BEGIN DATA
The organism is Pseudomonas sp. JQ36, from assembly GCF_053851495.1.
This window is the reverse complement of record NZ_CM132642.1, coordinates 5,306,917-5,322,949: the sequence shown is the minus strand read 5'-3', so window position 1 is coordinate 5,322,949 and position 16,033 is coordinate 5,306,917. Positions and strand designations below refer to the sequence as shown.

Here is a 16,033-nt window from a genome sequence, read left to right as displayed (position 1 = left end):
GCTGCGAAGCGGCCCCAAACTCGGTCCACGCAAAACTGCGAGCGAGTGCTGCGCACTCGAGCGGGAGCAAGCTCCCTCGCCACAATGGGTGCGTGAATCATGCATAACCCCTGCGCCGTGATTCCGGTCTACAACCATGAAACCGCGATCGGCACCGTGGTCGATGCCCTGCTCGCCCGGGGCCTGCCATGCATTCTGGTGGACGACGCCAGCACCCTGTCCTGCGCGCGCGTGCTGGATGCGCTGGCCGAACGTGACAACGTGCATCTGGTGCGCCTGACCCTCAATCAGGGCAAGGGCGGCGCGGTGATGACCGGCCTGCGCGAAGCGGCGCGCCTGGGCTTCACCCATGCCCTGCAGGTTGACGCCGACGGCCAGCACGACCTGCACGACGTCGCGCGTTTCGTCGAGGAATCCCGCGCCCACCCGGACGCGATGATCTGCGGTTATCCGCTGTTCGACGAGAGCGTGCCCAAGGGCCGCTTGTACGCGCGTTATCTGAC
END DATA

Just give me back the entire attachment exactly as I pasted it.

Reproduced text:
The organism is Pseudomonas sp. JQ36, from assembly GCF_053851495.1.
This window is the reverse complement of record NZ_CM132642.1, coordinates 5,306,917-5,322,949: the sequence shown is the minus strand read 5'-3', so window position 1 is coordinate 5,322,949 and position 16,033 is coordinate 5,306,917. Positions and strand designations below refer to the sequence as shown.

Here is a 16,033-nt window from a genome sequence, read left to right as displayed (position 1 = left end):
GCTGCGAAGCGGCCCCAAACTCGGTCCACGCAAAACTGCGAGCGAGTGCTGCGCACTCGAGCGGGAGCAAGCTCCCTCGCCACAATGGGTGCGTGAATCATGCATAACCCCTGCGCCGTGATTCCGGTCTACAACCATGAAACCGCGATCGGCACCGTGGTCGATGCCCTGCTCGCCCGGGGCCTGCCATGCATTCTGGTGGACGACGCCAGCACCCTGTCCTGCGCGCGCGTGCTGGATGCGCTGGCCGAACGTGACAACGTGCATCTGGTGCGCCTGACCCTCAATCAGGGCAAGGGCGGCGCGGTGATGACCGGCCTGCGCGAAGCGGCGCGCCTGGGCTTCACCCATGCCCTGCAGGTTGACGCCGACGGCCAGCACGACCTGCACGACGTCGCGCGTTTCGTCGAGGAATCCCGCGCCCACCCGGACGCGATGATCTGCGGTTATCCGCTGTTCGACGAGAGCGTGCCCAAGGGCCGCTTGTACGCGCGTTATCTGAC